Mathias Meyer
Mathias Meyer


The simplicity of consistent hashing is pretty mind-blowing. Here you have a number of nodes in a cluster of databases, or in a cluster of web caches. How do you figure out where the data for a particular key goes in that cluster?

You apply a hash function to the key. That’s it? Yeah, that’s the whole deal of consistent hashing. It’s in the name, isn’t it?

The same key will always return the same hash code (hopefully), so once you’ve figured out how you spread out a range of keys across the nodes available, you can always find the right node by looking at the hash code for a key.

It’s pretty ingenious, if you ask me. It was cooked up in the lab chambers at Akamai, back in the late nineties. You should go and read the original paper right after we’re done here.

Consistent hashing solves the problem people desperately tried to apply sharding to pretty nicely and elegantly. I’m not going to bore you with the details on how exactly consistent hashing works. Mike Perham does a pretty good job at that already, and there are many more blog posts explaining implementations and theory behind it. Also, that little upcoming book of mine has a full-length explanation too. Here’s a graphic showing the basic idea of consistent hashing, courtesy of Basho.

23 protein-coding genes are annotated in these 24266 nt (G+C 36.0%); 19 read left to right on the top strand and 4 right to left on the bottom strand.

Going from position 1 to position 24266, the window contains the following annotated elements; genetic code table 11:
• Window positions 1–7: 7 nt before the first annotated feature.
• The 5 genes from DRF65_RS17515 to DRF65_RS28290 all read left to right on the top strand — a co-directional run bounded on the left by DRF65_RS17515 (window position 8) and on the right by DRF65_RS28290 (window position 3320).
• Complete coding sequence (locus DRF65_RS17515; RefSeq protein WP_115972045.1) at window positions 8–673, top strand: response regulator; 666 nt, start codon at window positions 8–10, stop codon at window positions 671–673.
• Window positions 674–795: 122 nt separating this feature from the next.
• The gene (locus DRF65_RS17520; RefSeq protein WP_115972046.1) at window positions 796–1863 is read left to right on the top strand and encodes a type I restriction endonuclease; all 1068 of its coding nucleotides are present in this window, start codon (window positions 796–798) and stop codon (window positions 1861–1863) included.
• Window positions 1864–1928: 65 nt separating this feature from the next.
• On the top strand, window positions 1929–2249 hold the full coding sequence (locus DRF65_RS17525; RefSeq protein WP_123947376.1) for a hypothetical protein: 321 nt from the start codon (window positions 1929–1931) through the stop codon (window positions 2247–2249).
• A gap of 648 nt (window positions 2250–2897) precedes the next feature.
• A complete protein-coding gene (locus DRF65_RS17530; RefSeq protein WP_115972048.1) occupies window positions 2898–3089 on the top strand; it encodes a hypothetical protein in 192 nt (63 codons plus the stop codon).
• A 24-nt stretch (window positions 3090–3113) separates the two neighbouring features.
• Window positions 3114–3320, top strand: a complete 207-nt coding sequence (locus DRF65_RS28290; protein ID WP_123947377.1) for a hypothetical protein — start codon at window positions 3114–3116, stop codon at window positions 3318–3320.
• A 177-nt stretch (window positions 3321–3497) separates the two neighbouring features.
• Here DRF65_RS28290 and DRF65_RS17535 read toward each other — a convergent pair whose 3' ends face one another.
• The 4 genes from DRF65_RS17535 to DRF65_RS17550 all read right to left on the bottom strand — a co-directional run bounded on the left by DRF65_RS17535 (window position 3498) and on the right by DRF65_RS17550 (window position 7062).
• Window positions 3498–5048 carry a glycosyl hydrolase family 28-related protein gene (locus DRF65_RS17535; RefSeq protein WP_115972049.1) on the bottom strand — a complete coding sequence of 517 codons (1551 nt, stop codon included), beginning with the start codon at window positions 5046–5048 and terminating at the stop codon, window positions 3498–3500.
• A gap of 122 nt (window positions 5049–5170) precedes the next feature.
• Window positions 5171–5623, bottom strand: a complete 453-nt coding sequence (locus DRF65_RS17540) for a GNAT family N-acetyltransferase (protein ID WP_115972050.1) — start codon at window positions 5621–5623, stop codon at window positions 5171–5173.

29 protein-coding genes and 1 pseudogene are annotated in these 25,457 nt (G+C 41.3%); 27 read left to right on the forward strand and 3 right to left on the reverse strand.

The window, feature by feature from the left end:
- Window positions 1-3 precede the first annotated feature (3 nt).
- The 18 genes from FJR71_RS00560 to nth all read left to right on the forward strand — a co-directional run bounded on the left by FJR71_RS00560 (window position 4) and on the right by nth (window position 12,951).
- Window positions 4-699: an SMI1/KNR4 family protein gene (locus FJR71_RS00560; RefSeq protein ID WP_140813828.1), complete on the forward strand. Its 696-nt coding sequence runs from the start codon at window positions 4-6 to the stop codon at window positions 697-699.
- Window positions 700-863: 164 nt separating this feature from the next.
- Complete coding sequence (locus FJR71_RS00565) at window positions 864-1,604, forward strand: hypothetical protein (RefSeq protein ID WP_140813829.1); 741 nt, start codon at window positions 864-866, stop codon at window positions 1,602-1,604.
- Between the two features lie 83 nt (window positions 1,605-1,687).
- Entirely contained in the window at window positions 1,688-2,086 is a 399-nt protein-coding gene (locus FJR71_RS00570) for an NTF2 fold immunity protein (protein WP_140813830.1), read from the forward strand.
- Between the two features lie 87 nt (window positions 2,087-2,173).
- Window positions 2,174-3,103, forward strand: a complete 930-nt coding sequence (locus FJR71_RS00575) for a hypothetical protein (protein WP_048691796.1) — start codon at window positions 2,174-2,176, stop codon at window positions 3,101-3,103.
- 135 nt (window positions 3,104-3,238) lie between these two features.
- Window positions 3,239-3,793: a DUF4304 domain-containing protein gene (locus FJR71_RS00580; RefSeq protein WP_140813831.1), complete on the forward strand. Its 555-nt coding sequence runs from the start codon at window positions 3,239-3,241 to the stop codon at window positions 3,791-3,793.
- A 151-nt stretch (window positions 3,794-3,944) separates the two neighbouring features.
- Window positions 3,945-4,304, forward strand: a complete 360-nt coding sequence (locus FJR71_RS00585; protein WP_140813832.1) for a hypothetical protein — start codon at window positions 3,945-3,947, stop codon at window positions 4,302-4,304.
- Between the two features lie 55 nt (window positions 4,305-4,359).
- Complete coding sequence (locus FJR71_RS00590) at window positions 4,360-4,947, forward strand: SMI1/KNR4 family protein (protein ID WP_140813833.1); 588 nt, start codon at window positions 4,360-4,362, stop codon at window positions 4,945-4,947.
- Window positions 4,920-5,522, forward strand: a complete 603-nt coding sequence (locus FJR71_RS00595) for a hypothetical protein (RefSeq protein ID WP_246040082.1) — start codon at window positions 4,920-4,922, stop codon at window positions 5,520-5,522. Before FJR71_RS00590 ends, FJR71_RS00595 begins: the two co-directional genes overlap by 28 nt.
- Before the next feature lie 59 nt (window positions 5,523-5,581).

Consistent Hashing

Instead I want to look at the practical implications of consistent hashing in distributed databases and cache farms.

Easier to Avoid Hotspots

When you put data on nodes based on a random result, which is what the hash function calculates, a value that’s a lot more random than the key it’s based on, it’s easier to avoid hotspots. Why?

Assume a key based on an increasing value, or a simple range of keys, based on the hour of the day, like 2011-12-11-13. You add new hours and therefore new data as time passes, and keys are stored based on the range they fall in. For example, the keys 2011-12-11-18 until 2011-12-11-23 are stored on the same node, with the rest of the keys stored on other nodes, just because the ranges or the partitioning scheme happen to be set up this way.